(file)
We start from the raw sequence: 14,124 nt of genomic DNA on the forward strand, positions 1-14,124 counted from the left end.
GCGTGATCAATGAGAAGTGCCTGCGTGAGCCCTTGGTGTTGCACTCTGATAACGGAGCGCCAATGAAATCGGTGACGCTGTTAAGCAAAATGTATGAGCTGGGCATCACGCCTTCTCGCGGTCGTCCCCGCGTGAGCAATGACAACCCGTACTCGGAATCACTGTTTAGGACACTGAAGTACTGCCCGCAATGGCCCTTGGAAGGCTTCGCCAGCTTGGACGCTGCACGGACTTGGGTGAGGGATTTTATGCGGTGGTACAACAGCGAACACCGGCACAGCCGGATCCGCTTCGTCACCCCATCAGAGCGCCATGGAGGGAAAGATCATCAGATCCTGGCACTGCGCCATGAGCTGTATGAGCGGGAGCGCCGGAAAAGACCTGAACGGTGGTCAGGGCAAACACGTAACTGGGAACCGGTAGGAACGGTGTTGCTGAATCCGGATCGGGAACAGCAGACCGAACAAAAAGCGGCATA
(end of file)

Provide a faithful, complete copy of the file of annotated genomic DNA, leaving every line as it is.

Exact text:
We start from the raw sequence: 14,124 nt of genomic DNA on the forward strand, positions 1-14,124 counted from the left end.
GCGTGATCAATGAGAAGTGCCTGCGTGAGCCCTTGGTGTTGCACTCTGATAACGGAGCGCCAATGAAATCGGTGACGCTGTTAAGCAAAATGTATGAGCTGGGCATCACGCCTTCTCGCGGTCGTCCCCGCGTGAGCAATGACAACCCGTACTCGGAATCACTGTTTAGGACACTGAAGTACTGCCCGCAATGGCCCTTGGAAGGCTTCGCCAGCTTGGACGCTGCACGGACTTGGGTGAGGGATTTTATGCGGTGGTACAACAGCGAACACCGGCACAGCCGGATCCGCTTCGTCACCCCATCAGAGCGCCATGGAGGGAAAGATCATCAGATCCTGGCACTGCGCCATGAGCTGTATGAGCGGGAGCGCCGGAAAAGACCTGAACGGTGGTCAGGGCAAACACGTAACTGGGAACCGGTAGGAACGGTGTTGCTGAATCCGGATCGGGAACAGCAGACCGAACAAAAAGCGGCATA